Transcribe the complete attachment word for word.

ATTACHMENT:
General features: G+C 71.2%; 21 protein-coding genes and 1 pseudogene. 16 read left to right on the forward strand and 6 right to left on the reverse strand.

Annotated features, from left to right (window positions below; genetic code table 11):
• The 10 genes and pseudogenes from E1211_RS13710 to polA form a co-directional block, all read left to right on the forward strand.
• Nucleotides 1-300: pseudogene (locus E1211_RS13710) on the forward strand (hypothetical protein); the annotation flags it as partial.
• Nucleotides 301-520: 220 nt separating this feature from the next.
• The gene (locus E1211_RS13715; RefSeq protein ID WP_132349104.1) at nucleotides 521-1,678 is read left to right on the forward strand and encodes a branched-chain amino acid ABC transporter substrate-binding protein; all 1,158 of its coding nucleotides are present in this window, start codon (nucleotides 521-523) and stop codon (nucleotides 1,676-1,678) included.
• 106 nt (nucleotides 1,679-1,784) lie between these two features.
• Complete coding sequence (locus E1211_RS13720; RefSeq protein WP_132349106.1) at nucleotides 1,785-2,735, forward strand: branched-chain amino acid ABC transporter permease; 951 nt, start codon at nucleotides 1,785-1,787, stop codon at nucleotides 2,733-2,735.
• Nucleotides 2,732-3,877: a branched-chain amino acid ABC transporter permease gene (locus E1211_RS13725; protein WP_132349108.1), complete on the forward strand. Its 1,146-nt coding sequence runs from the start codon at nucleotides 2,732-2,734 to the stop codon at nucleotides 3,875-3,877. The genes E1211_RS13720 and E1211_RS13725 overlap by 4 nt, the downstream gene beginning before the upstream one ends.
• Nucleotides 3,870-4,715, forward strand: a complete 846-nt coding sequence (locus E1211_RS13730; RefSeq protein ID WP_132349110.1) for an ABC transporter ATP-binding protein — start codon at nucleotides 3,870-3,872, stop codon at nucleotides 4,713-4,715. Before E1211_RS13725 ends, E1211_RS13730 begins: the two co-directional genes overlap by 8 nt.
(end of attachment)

General features: G+C 71.2%; 21 protein-coding genes and 1 pseudogene. 16 read left to right on the forward strand and 6 right to left on the reverse strand.

Annotated features, from left to right (window positions below; genetic code table 11):
• The 10 genes and pseudogenes from E1211_RS13710 to polA form a co-directional block, all read left to right on the forward strand.
• Nucleotides 1-300: pseudogene (locus E1211_RS13710) on the forward strand (hypothetical protein); the annotation flags it as partial.
• Nucleotides 301-520: 220 nt separating this feature from the next.
• The gene (locus E1211_RS13715; RefSeq protein ID WP_132349104.1) at nucleotides 521-1,678 is read left to right on the forward strand and encodes a branched-chain amino acid ABC transporter substrate-binding protein; all 1,158 of its coding nucleotides are present in this window, start codon (nucleotides 521-523) and stop codon (nucleotides 1,676-1,678) included.
• 106 nt (nucleotides 1,679-1,784) lie between these two features.
• Complete coding sequence (locus E1211_RS13720; RefSeq protein WP_132349106.1) at nucleotides 1,785-2,735, forward strand: branched-chain amino acid ABC transporter permease; 951 nt, start codon at nucleotides 1,785-1,787, stop codon at nucleotides 2,733-2,735.
• Nucleotides 2,732-3,877: a branched-chain amino acid ABC transporter permease gene (locus E1211_RS13725; protein WP_132349108.1), complete on the forward strand. Its 1,146-nt coding sequence runs from the start codon at nucleotides 2,732-2,734 to the stop codon at nucleotides 3,875-3,877. The genes E1211_RS13720 and E1211_RS13725 overlap by 4 nt, the downstream gene beginning before the upstream one ends.
• Nucleotides 3,870-4,715, forward strand: a complete 846-nt coding sequence (locus E1211_RS13730; RefSeq protein ID WP_132349110.1) for an ABC transporter ATP-binding protein — start codon at nucleotides 3,870-3,872, stop codon at nucleotides 4,713-4,715. Before E1211_RS13725 ends, E1211_RS13730 begins: the two co-directional genes overlap by 8 nt.